NATIONALLY RECOGNIZED FEDERAL LAWYERS
Last Updated on: 13th August 2023, 05:57 pm
NY Penal Law § 220.28: Use of a Child to Commit a Controlled Substance Offense
New York has a handful of laws that interdict possessing, selling and manufacturing drugs. There also exist laws that make it illegal to commit drug crimes in places where children may observe the transaction or be placed in danger, or to involve children in any illegal drug activity. If you do so, the drug crime you commit will be considered more egregious. As a result, you may face an additional charge, such as use of a child to commit a controlled substance offense. You would have committed the crime of use of a child to commit a controlled substance offense under New York Penal Code § 220.28 under all of the following circumstances:
Criteria for Committing the Crime
- You are 18 years old or older
- You sell or attempt to unlawfully sell a controlled substance
- You utilize a child who is under the age of 16 years in the execution of the transaction
A certain man makes plans to deliver a small quantity of meth to his cousin by placing it in the school backpack of his 5-year-old daughter. The plan was that his cousin would retrieve the meth when the 5-year-old arrives at the cousin’s home to have a play date with the cousin’s 6-year-old son. The 5-year-old girl discovers the meth and puts a small amount of it in her mouth. She becomes violently ill and is immediately rushed to the hospital. The child’s father could be prosecuted for use of a child to commit a controlled substance offense in addition to other offenses such as endangering the welfare of a child.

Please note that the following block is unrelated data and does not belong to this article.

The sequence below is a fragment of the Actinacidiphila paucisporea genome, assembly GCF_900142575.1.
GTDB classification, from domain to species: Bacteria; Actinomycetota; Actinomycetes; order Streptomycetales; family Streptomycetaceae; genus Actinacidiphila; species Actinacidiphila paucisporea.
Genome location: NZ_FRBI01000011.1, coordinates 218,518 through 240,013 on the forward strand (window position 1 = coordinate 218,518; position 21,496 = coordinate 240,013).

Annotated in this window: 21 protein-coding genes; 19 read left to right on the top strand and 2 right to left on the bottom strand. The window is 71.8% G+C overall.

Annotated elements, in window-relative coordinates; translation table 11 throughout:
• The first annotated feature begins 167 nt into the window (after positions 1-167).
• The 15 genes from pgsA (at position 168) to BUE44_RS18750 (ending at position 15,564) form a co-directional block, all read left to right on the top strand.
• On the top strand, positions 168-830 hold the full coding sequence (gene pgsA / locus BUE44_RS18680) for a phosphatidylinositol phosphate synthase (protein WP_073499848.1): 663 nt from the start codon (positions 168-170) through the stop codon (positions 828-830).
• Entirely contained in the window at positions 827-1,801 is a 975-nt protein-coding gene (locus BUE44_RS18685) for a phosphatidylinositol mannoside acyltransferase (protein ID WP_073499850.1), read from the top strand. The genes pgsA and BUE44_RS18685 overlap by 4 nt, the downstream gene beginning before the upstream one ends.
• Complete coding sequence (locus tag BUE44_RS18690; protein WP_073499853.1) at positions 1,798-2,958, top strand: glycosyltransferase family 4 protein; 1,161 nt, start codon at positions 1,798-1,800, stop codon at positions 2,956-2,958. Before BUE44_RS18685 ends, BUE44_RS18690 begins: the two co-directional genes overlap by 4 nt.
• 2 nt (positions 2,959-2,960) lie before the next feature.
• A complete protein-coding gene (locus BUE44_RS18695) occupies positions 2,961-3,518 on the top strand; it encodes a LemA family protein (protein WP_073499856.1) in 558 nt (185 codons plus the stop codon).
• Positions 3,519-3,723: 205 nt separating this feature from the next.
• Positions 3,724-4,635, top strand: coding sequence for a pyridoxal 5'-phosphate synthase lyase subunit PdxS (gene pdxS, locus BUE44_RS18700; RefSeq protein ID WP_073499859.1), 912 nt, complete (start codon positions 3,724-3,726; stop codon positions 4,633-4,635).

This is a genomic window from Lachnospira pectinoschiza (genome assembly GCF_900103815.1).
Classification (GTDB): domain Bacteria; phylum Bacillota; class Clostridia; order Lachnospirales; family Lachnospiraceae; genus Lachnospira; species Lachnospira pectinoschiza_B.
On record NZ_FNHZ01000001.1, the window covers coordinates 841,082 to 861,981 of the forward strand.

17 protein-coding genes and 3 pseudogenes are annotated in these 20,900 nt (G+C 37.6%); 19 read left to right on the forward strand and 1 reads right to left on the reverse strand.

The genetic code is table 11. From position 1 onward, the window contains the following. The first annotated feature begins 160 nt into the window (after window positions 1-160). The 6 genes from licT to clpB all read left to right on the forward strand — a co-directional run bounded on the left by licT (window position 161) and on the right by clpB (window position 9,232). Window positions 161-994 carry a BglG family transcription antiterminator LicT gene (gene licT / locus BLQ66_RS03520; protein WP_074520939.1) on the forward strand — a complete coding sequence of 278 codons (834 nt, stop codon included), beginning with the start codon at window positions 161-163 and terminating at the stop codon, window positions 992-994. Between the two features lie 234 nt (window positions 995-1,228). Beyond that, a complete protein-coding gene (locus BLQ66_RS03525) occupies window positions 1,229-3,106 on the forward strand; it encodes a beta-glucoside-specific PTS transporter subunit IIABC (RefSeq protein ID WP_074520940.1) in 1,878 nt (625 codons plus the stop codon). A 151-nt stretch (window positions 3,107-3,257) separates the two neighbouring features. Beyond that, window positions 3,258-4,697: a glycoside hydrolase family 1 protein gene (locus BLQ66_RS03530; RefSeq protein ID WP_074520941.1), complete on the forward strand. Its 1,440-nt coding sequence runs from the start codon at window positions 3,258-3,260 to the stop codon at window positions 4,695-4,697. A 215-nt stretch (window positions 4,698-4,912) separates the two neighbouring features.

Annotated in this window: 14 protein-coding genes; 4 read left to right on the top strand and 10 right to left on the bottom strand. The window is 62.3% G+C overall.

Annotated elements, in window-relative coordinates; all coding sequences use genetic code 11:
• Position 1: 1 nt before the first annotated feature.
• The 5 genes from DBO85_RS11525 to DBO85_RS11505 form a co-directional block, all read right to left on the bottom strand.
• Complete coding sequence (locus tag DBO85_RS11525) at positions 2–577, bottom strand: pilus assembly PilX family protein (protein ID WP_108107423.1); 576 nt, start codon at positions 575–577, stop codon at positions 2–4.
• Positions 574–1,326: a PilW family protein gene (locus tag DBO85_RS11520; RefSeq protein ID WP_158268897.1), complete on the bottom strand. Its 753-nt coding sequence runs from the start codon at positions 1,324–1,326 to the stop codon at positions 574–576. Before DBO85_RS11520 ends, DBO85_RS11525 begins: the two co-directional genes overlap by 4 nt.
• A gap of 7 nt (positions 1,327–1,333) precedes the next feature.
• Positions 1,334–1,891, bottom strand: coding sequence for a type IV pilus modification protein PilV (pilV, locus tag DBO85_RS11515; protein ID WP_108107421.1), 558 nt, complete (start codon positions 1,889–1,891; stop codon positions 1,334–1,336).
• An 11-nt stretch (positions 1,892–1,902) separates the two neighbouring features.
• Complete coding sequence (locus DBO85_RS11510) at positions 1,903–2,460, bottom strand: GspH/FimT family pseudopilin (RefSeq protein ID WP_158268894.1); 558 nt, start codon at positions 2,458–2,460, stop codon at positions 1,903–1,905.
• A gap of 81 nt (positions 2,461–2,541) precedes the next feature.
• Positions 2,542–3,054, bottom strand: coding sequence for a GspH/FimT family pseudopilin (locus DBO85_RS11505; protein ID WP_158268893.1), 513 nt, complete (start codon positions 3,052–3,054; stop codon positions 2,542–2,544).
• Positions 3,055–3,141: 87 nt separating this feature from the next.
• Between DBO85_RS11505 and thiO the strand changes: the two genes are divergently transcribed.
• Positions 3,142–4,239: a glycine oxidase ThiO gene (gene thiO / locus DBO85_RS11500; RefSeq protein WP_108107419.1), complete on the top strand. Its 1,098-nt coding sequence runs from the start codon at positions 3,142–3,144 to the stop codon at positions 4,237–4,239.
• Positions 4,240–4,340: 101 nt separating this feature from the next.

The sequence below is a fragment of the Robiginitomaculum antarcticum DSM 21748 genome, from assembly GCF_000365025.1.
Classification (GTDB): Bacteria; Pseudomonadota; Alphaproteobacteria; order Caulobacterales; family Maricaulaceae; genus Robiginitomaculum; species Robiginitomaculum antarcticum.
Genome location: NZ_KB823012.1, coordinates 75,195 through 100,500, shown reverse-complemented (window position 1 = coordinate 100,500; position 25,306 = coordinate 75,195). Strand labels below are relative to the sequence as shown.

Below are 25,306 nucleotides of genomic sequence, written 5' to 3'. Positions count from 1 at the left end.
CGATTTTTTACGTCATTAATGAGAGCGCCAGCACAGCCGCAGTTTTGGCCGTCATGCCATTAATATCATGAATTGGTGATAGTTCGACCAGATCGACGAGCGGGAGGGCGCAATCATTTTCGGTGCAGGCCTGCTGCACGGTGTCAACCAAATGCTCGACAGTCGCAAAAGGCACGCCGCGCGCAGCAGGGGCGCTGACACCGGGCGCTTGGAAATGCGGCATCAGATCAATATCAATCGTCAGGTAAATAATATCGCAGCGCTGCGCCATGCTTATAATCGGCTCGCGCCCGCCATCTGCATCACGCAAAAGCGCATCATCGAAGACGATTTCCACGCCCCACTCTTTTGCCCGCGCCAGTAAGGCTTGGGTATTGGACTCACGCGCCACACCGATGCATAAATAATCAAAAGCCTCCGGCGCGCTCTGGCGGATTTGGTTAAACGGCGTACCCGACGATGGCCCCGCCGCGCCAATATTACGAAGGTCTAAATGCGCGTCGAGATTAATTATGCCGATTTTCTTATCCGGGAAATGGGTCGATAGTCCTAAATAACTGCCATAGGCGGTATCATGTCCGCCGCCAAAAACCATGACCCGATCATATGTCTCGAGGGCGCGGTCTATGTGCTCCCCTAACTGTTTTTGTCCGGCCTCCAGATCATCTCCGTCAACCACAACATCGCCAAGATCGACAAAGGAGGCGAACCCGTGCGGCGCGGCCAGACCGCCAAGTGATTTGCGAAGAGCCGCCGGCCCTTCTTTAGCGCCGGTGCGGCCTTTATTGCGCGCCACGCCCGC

- Endangering the welfare of a child: New York Penal Code § 260.10
- Criminal sale of a controlled substance in or near school grounds: New York Penal Code § 220.44
Some potential defenses to a charge of use of a child to commit a controlled substance offense would involve bringing the prosecution’s evidence related to each separate element of the crime into question. If you can demonstrate, for example, that the child was not younger than 16 but was age 17 at the time of the incident, then you cannot be charged with this felony offense. Similarly, if you yourself were younger than 18 years of age at the time, the prosecution would be forced to dismiss the charge.
Since the use of a child to commit a controlled substance offense is a class E felony, if convicted, you could face a maximum possible prison sentence of 4 years. The sentence you receive could also include a fine on top of a 5-year probation term. For the purpose of determining your sentence, the judge will take several factors into consideration. These factors include the crime committed, the details of the crime, your criminal history, and your personal background. If you are a first-time offender, then your sentence will be a lot less severe than if you have a criminal history.